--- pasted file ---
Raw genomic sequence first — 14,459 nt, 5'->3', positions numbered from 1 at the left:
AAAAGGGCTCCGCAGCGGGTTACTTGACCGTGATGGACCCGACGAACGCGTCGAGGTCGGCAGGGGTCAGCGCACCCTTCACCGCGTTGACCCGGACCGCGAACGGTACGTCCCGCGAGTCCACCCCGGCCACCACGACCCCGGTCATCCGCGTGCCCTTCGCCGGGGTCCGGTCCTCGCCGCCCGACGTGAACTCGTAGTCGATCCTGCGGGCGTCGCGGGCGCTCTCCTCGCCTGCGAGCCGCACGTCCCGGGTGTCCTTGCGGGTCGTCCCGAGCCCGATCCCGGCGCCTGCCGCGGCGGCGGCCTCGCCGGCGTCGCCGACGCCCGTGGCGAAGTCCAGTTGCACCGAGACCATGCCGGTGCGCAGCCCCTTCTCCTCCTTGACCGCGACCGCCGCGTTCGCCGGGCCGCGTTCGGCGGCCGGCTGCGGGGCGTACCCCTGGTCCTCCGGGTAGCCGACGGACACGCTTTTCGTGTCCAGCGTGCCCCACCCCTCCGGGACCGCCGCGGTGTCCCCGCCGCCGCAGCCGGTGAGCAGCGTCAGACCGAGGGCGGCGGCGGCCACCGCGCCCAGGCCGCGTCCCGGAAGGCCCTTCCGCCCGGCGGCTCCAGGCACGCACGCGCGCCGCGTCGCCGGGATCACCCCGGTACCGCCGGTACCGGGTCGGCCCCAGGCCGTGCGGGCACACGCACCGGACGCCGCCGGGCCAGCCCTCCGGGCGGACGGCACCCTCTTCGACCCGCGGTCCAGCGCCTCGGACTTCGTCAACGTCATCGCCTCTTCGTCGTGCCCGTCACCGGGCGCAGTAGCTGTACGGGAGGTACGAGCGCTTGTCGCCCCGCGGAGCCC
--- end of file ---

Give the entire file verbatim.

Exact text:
Raw genomic sequence first — 14,459 nt, 5'->3', positions numbered from 1 at the left:
AAAAGGGCTCCGCAGCGGGTTACTTGACCGTGATGGACCCGACGAACGCGTCGAGGTCGGCAGGGGTCAGCGCACCCTTCACCGCGTTGACCCGGACCGCGAACGGTACGTCCCGCGAGTCCACCCCGGCCACCACGACCCCGGTCATCCGCGTGCCCTTCGCCGGGGTCCGGTCCTCGCCGCCCGACGTGAACTCGTAGTCGATCCTGCGGGCGTCGCGGGCGCTCTCCTCGCCTGCGAGCCGCACGTCCCGGGTGTCCTTGCGGGTCGTCCCGAGCCCGATCCCGGCGCCTGCCGCGGCGGCGGCCTCGCCGGCGTCGCCGACGCCCGTGGCGAAGTCCAGTTGCACCGAGACCATGCCGGTGCGCAGCCCCTTCTCCTCCTTGACCGCGACCGCCGCGTTCGCCGGGCCGCGTTCGGCGGCCGGCTGCGGGGCGTACCCCTGGTCCTCCGGGTAGCCGACGGACACGCTTTTCGTGTCCAGCGTGCCCCACCCCTCCGGGACCGCCGCGGTGTCCCCGCCGCCGCAGCCGGTGAGCAGCGTCAGACCGAGGGCGGCGGCGGCCACCGCGCCCAGGCCGCGTCCCGGAAGGCCCTTCCGCCCGGCGGCTCCAGGCACGCACGCGCGCCGCGTCGCCGGGATCACCCCGGTACCGCCGGTACCGGGTCGGCCCCAGGCCGTGCGGGCACACGCACCGGACGCCGCCGGGCCAGCCCTCCGGGCGGACGGCACCCTCTTCGACCCGCGGTCCAGCGCCTCGGACTTCGTCAACGTCATCGCCTCTTCGTCGTGCCCGTCACCGGGCGCAGTAGCTGTACGGGAGGTACGAGCGCTTGTCGCCCCGCGGAGCCC